Understanding Project Config in Craft CMS

20 March 2019

Craft CMS 3.1 intro­duces some big fea­tures, most not­ic­ably Pro­ject Con­fig. Pro­ject Con­fig is a con­fig­ur­a­tion set­ting which, when enabled, turns a .yaml file into the single source of truth for a site’s schema.

Project config control panel

The implic­a­tions of this are that you can make changes to a site’s schema in the con­trol pan­el in your devel­op­ment envir­on­ment. When you then deploy the pro­ject con­fig file (config/project.yaml) to your sta­ging or pro­duc­tion envir­on­ments, the schema will auto­mat­ic­ally be updated on those sites. Developers have been ask­ing for this func­tion­al­ity for years, and it is finally here!

Site Schema #

Let’s begin by defin­ing what we mean by a site’s schema. The site schema is what is saved in the pro­ject con­fig and con­sists of the following:

  • Asset volumes and image transforms
  • Cat­egory groups
  • Email set­tings
  • Fields and field groups
  • Glob­al set settings
  • Mat­rix block types
  • Plu­gin settings
  • Routes (defined in the con­trol panel)
  • Sec­tions and entry types
  • Sites and site groups
  • Sys­tem settings
  • Tag groups
  • User groups and settings

Note that plu­gins can also store things in addi­tion to their own set­tings (which are stored auto­mat­ic­ally) in the pro­ject con­fig, but they must do some extra work to keep changes in sync (see below).

Enabling Pro­ject Con­fig #

To enable pro­ject con­fig, all we need to do is enable the useProjectConfigFile con­fig set­ting for all envir­on­ments in config/general.php.

return [
    '*' => [
        'useProjectConfigFile' => true,
    ],
];

Once enabled, the pro­ject con­fig will be cre­ated and stored in config/project.yaml. Any time the site schema changes, the pro­ject con­fig will auto­mat­ic­ally be updated. So as you define and change your site schema from with­in the con­trol pan­el, those changes are synced to the pro­ject con­fig file.

Any changes to the pro­ject con­fig will be synced to the con­fig column of the Info data­base table. This is where the pro­ject con­fig is actu­ally loaded from, wheth­er you have useProjectConfigFile enabled or not. With the con­fig set­ting enabled, Craft simply mon­it­ors project.yaml for changes and if it detects any then syncs them to the database.

Project config stored in the database

I sug­gest you open up the pro­ject con­fig file and take a look inside, it’s really not that intim­id­at­ing. Even with pro­ject con­fig dis­abled, you can see what it would look like by open­ing one of the backup files that is auto­mat­ic­ally cre­ated and stored in storage/config-backups.

Project config YAML

Whenev­er the pro­ject con­fig file is over­writ­ten, either from a deploy­ment or by manu­ally over­writ­ing it, Craft will detect the changes and sync them to the data­base. This means that with pro­ject con­fig enabled, the pro­ject con­fig file is the single source of truth. The implic­a­tions of this are that site schema changes should only be made in a devel­op­ment envir­on­ment in which the project.yaml file is ver­sion controlled.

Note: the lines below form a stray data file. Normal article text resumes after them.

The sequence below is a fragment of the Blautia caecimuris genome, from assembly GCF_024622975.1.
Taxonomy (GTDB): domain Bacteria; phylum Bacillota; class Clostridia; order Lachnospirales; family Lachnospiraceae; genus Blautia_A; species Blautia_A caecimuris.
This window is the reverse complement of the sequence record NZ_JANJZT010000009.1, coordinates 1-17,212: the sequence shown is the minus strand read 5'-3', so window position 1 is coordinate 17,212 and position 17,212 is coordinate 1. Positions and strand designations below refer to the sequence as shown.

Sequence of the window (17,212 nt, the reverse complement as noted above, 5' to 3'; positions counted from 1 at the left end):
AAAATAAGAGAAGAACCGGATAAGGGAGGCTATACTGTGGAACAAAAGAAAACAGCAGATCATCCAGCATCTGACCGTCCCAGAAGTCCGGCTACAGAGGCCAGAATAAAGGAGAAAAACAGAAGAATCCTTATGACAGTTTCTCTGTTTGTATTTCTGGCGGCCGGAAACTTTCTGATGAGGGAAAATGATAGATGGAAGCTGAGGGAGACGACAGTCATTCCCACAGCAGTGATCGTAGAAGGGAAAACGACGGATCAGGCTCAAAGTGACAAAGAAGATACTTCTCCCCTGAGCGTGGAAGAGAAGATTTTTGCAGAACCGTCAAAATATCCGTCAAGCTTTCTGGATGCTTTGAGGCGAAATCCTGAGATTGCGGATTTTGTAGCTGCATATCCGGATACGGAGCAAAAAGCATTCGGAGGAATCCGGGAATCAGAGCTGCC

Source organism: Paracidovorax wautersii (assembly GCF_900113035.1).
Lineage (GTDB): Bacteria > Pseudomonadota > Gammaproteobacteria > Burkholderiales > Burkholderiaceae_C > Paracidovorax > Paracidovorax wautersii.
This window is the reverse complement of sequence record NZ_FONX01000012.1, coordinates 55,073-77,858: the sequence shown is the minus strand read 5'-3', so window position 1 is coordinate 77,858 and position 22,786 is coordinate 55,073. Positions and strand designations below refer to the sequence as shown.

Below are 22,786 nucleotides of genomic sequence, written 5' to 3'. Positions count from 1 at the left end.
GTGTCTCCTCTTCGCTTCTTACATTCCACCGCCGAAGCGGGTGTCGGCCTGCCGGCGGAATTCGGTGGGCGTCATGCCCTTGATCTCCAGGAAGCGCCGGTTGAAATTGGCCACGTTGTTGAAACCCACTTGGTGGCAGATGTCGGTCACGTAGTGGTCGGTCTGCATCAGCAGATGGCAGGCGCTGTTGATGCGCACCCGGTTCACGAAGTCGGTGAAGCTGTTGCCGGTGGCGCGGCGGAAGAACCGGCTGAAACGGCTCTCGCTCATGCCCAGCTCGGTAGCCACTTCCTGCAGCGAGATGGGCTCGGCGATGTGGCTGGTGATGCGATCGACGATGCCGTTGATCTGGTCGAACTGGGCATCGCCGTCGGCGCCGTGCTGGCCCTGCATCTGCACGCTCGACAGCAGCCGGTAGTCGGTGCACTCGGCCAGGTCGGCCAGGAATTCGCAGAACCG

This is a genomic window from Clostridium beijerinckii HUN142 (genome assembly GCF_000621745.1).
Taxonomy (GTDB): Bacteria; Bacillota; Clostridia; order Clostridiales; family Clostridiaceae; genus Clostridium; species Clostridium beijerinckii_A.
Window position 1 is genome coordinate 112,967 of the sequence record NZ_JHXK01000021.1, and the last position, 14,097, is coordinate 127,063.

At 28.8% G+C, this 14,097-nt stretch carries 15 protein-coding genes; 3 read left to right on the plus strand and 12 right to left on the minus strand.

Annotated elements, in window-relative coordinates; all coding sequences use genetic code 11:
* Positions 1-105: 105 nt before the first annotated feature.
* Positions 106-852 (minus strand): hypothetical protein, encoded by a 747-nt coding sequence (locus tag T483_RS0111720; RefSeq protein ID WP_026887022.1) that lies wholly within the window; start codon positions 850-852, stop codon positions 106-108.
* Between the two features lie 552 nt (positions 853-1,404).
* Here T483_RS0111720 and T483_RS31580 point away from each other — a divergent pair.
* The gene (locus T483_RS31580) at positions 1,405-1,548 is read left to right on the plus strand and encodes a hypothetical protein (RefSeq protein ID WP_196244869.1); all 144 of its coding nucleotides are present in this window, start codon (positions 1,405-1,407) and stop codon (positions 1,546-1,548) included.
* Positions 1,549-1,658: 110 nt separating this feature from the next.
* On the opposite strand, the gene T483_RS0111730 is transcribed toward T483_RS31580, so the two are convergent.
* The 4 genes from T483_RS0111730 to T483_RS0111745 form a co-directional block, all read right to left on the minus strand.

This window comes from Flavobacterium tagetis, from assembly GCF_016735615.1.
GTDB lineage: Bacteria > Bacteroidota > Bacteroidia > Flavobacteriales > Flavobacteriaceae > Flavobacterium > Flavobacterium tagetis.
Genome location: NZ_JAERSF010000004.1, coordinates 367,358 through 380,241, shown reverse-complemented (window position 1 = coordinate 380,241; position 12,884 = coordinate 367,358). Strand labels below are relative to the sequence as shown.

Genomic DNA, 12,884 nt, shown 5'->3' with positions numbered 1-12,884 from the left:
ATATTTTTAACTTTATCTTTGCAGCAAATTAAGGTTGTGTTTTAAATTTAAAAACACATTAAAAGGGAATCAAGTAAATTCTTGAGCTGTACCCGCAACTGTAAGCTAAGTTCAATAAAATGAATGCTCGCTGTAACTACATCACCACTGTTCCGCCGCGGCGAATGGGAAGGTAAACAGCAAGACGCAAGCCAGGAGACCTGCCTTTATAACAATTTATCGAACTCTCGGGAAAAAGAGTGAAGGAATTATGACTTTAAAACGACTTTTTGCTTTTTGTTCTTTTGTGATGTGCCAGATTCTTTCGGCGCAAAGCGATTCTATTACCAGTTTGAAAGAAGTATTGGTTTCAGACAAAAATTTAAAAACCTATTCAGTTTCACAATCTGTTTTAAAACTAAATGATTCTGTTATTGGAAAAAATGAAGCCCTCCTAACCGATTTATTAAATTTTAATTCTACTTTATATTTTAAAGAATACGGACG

Pro­ject Con­fig Work­flow #

To work with pro­ject con­fig, you should only make schema changes through the con­trol pan­el of one or more devel­op­ment envir­on­ments. The devel­op­ment environment’s pro­ject con­fig file should be the only one that is ver­sion con­trolled and that is deployed to the oth­er environments.

When work­ing in a team, each developer’s devel­op­ment envir­on­ment should be using Git (or some oth­er form of ver­sion con­trol) to ensure that theproject.yaml file is updated cor­rectly and that nobody’s changes are acci­dent­ally over­writ­ten. If there is a merge con­flict then this should be resolved before the file is deployed.

To ensure that the site’s schema can­not be changed on an envir­on­ment which is not a devel­op­ment envir­on­ment, set the allowAd­min­Changes con­fig set­ting to false on all oth­er environments.

return [
    '*' => [
        'useProjectConfigFile' => true,
        'allowAdminChanges' => false,
    ],
    'dev' => [
        'allowAdminChanges' => true,
    ], 
];

This will pre­vent the project.yaml file from being writ­ten to, as well as remove the Set­tings sec­tion and Plu­gin Store from the con­trol panel.

Control panel with admin changes disabled

There are some addi­tion­al caveats that you should be aware of. Read about them in the Pro­ject Con­fig docs.

Plu­gin Com­pat­ib­il­ity #

Pro­ject con­fig was a major fea­ture in a minor release, and as such it did intro­duce some issues to plu­gins that were using undoc­u­mented fea­tures. Here is what plu­gin developers should do to ensure their plu­gins are com­pat­ible with pro­ject config.

Use Ser­vice APIs Whenev­er Pos­sible #

If your plu­gin manip­u­lates the site schema or any data that is stored in the pro­ject con­fig then this should be done using ser­vice APIs. Manip­u­lat­ing this data in the data­base will likely res­ult in your changes being over­writ­ten the next time the pro­ject con­fig is synced. This is because syncing hap­pens in one dir­ec­tion only:

So instead of manip­u­lat­ing a field through the database:

/*-- DON'T DO THIS --*/

// Get the field record from the database
$fieldRecord = Field::find()
    ->where(['handle' => 'myFieldHandle'])
    ->one();

// Update the name property
$fieldRecord->name = 'New Field Name';

// Save the field record in the database
$fieldRecord->save();

Use the fields ser­vice to fetch and save the field:

/*-- DO THIS INSTEAD --*/

// Get the field using the fields service
$field = Craft::$app->fields->getFieldByHandle('myFieldHandle');

// Update the name property
$field->name = 'New Field Name';

// Save the field using the fields service
Craft::$app->fields->saveField($field);

Some meth­ods were even added in Craft 3.1 to spe­cific­ally allow you to access things stored in the pro­ject config: